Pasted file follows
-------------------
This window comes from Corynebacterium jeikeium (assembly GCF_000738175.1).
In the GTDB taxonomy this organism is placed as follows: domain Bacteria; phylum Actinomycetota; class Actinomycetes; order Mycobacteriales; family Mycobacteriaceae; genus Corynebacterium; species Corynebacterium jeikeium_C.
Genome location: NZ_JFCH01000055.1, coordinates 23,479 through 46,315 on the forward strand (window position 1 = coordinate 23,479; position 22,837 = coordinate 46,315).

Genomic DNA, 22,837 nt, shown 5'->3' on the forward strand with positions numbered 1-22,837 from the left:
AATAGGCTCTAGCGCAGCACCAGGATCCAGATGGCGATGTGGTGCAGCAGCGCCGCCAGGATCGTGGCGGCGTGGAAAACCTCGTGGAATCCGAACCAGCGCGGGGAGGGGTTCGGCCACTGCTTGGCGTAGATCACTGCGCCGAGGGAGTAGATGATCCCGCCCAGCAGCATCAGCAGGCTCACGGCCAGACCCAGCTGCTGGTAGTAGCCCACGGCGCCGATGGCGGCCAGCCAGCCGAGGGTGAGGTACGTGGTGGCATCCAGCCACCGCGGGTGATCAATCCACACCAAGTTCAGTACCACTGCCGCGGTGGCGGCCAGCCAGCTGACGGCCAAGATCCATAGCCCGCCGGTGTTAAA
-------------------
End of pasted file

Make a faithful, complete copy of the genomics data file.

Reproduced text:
This window comes from Corynebacterium jeikeium (assembly GCF_000738175.1).
In the GTDB taxonomy this organism is placed as follows: domain Bacteria; phylum Actinomycetota; class Actinomycetes; order Mycobacteriales; family Mycobacteriaceae; genus Corynebacterium; species Corynebacterium jeikeium_C.
Genome location: NZ_JFCH01000055.1, coordinates 23,479 through 46,315 on the forward strand (window position 1 = coordinate 23,479; position 22,837 = coordinate 46,315).

Genomic DNA, 22,837 nt, shown 5'->3' on the forward strand with positions numbered 1-22,837 from the left:
AATAGGCTCTAGCGCAGCACCAGGATCCAGATGGCGATGTGGTGCAGCAGCGCCGCCAGGATCGTGGCGGCGTGGAAAACCTCGTGGAATCCGAACCAGCGCGGGGAGGGGTTCGGCCACTGCTTGGCGTAGATCACTGCGCCGAGGGAGTAGATGATCCCGCCCAGCAGCATCAGCAGGCTCACGGCCAGACCCAGCTGCTGGTAGTAGCCCACGGCGCCGATGGCGGCCAGCCAGCCGAGGGTGAGGTACGTGGTGGCATCCAGCCACCGCGGGTGATCAATCCACACCAAGTTCAGTACCACTGCCGCGGTGGCGGCCAGCCAGCTGACGGCCAAGATCCATAGCCCGCCGGTGTTAAA